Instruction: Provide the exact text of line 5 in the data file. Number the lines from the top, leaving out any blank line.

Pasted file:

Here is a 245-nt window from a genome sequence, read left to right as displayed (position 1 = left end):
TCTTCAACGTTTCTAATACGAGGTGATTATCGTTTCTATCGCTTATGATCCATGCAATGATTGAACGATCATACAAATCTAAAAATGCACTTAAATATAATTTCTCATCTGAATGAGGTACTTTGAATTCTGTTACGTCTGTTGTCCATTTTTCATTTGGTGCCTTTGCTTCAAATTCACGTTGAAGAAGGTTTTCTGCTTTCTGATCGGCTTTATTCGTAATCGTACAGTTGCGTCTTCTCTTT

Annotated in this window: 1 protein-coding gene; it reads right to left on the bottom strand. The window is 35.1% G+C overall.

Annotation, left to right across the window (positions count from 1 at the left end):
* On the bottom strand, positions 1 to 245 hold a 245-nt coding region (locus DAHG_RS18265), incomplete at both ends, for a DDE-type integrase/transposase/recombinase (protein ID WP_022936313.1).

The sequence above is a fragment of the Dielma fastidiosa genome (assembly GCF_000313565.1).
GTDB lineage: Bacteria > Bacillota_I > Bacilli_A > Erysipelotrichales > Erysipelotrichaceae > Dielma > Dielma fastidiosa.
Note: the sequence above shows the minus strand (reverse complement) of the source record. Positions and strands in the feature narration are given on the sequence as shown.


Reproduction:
* On the bottom strand, positions 1 to 245 hold a 245-nt coding region (locus DAHG_RS18265), incomplete at both ends, for a DDE-type integrase/transposase/recombinase (protein ID WP_022936313.1).